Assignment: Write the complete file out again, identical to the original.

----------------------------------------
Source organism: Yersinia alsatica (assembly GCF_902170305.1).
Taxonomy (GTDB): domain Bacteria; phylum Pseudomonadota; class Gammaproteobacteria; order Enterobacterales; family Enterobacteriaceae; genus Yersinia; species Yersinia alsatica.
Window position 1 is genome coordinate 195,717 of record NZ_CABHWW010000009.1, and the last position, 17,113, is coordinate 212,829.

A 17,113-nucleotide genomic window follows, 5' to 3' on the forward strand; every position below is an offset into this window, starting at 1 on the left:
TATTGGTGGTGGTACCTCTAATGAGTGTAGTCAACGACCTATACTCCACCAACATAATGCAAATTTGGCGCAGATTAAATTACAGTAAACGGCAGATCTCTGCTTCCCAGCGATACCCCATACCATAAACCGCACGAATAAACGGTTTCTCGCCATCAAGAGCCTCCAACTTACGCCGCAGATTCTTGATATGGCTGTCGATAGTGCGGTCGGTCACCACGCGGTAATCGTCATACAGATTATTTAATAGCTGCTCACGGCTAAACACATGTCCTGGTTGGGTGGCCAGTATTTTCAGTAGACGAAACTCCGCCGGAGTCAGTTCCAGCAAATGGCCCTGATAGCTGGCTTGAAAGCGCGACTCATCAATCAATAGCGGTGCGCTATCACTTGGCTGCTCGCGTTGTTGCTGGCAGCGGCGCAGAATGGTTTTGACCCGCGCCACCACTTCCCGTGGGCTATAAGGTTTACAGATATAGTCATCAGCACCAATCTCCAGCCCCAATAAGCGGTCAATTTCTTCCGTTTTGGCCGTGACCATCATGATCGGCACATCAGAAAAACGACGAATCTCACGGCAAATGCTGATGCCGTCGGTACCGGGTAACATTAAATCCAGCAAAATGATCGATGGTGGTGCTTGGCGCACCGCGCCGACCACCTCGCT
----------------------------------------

Source organism: Yersinia alsatica (assembly GCF_902170305.1).
Taxonomy (GTDB): domain Bacteria; phylum Pseudomonadota; class Gammaproteobacteria; order Enterobacterales; family Enterobacteriaceae; genus Yersinia; species Yersinia alsatica.
Window position 1 is genome coordinate 195,717 of record NZ_CABHWW010000009.1, and the last position, 17,113, is coordinate 212,829.

A 17,113-nucleotide genomic window follows, 5' to 3' on the forward strand; every position below is an offset into this window, starting at 1 on the left:
TATTGGTGGTGGTACCTCTAATGAGTGTAGTCAACGACCTATACTCCACCAACATAATGCAAATTTGGCGCAGATTAAATTACAGTAAACGGCAGATCTCTGCTTCCCAGCGATACCCCATACCATAAACCGCACGAATAAACGGTTTCTCGCCATCAAGAGCCTCCAACTTACGCCGCAGATTCTTGATATGGCTGTCGATAGTGCGGTCGGTCACCACGCGGTAATCGTCATACAGATTATTTAATAGCTGCTCACGGCTAAACACATGTCCTGGTTGGGTGGCCAGTATTTTCAGTAGACGAAACTCCGCCGGAGTCAGTTCCAGCAAATGGCCCTGATAGCTGGCTTGAAAGCGCGACTCATCAATCAATAGCGGTGCGCTATCACTTGGCTGCTCGCGTTGTTGCTGGCAGCGGCGCAGAATGGTTTTGACCCGCGCCACCACTTCCCGTGGGCTATAAGGTTTACAGATATAGTCATCAGCACCAATCTCCAGCCCCAATAAGCGGTCAATTTCTTCCGTTTTGGCCGTGACCATCATGATCGGCACATCAGAAAAACGACGAATCTCACGGCAAATGCTGATGCCGTCGGTACCGGGTAACATTAAATCCAGCAAAATGATCGATGGTGGTGCTTGGCGCACCGCGCCGACCACCTCGCT